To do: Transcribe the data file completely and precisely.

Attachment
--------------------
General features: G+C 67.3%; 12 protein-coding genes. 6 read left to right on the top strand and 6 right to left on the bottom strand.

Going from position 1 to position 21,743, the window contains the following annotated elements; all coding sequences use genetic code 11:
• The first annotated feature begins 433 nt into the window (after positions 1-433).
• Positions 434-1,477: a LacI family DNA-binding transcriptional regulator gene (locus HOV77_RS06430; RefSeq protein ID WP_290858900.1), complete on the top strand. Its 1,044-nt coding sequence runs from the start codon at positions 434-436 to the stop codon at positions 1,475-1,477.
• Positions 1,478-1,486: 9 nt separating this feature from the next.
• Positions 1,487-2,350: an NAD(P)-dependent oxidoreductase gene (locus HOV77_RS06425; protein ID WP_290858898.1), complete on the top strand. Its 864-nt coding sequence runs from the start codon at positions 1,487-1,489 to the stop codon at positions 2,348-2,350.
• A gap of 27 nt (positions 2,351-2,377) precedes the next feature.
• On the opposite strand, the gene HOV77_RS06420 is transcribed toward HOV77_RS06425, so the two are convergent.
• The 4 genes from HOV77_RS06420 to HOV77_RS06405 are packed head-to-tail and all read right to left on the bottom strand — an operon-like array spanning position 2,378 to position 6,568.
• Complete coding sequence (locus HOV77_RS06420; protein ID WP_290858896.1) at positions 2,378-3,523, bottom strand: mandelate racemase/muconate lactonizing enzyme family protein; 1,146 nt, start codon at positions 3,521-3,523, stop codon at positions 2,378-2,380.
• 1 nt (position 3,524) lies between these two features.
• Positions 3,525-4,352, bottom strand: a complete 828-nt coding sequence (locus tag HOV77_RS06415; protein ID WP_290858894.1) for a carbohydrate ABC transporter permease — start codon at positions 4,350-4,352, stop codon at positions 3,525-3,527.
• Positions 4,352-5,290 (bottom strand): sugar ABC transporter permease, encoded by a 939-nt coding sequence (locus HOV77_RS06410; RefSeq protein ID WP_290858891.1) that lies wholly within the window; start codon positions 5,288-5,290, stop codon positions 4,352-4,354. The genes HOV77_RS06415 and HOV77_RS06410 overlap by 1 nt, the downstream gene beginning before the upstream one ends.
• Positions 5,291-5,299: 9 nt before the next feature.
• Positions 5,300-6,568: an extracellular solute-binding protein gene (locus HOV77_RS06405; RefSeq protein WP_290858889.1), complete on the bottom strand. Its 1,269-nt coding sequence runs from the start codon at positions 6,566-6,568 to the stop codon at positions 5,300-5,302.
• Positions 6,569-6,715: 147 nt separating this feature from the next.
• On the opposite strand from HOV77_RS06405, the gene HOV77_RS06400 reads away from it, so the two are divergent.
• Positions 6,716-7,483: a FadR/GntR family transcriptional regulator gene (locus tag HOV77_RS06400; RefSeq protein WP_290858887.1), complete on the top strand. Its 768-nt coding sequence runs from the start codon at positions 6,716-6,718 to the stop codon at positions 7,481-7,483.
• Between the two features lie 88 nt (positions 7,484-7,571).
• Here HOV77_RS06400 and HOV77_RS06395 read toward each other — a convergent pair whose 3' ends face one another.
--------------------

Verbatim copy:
General features: G+C 67.3%; 12 protein-coding genes. 6 read left to right on the top strand and 6 right to left on the bottom strand.

Going from position 1 to position 21,743, the window contains the following annotated elements; all coding sequences use genetic code 11:
• The first annotated feature begins 433 nt into the window (after positions 1-433).
• Positions 434-1,477: a LacI family DNA-binding transcriptional regulator gene (locus HOV77_RS06430; RefSeq protein ID WP_290858900.1), complete on the top strand. Its 1,044-nt coding sequence runs from the start codon at positions 434-436 to the stop codon at positions 1,475-1,477.
• Positions 1,478-1,486: 9 nt separating this feature from the next.
• Positions 1,487-2,350: an NAD(P)-dependent oxidoreductase gene (locus HOV77_RS06425; protein ID WP_290858898.1), complete on the top strand. Its 864-nt coding sequence runs from the start codon at positions 1,487-1,489 to the stop codon at positions 2,348-2,350.
• A gap of 27 nt (positions 2,351-2,377) precedes the next feature.
• On the opposite strand, the gene HOV77_RS06420 is transcribed toward HOV77_RS06425, so the two are convergent.
• The 4 genes from HOV77_RS06420 to HOV77_RS06405 are packed head-to-tail and all read right to left on the bottom strand — an operon-like array spanning position 2,378 to position 6,568.
• Complete coding sequence (locus HOV77_RS06420; protein ID WP_290858896.1) at positions 2,378-3,523, bottom strand: mandelate racemase/muconate lactonizing enzyme family protein; 1,146 nt, start codon at positions 3,521-3,523, stop codon at positions 2,378-2,380.
• 1 nt (position 3,524) lies between these two features.
• Positions 3,525-4,352, bottom strand: a complete 828-nt coding sequence (locus tag HOV77_RS06415; protein ID WP_290858894.1) for a carbohydrate ABC transporter permease — start codon at positions 4,350-4,352, stop codon at positions 3,525-3,527.
• Positions 4,352-5,290 (bottom strand): sugar ABC transporter permease, encoded by a 939-nt coding sequence (locus HOV77_RS06410; RefSeq protein ID WP_290858891.1) that lies wholly within the window; start codon positions 5,288-5,290, stop codon positions 4,352-4,354. The genes HOV77_RS06415 and HOV77_RS06410 overlap by 1 nt, the downstream gene beginning before the upstream one ends.
• Positions 5,291-5,299: 9 nt before the next feature.
• Positions 5,300-6,568: an extracellular solute-binding protein gene (locus HOV77_RS06405; RefSeq protein WP_290858889.1), complete on the bottom strand. Its 1,269-nt coding sequence runs from the start codon at positions 6,566-6,568 to the stop codon at positions 5,300-5,302.
• Positions 6,569-6,715: 147 nt separating this feature from the next.
• On the opposite strand from HOV77_RS06405, the gene HOV77_RS06400 reads away from it, so the two are divergent.
• Positions 6,716-7,483: a FadR/GntR family transcriptional regulator gene (locus tag HOV77_RS06400; RefSeq protein WP_290858887.1), complete on the top strand. Its 768-nt coding sequence runs from the start codon at positions 6,716-6,718 to the stop codon at positions 7,481-7,483.
• Between the two features lie 88 nt (positions 7,484-7,571).
• Here HOV77_RS06400 and HOV77_RS06395 read toward each other — a convergent pair whose 3' ends face one another.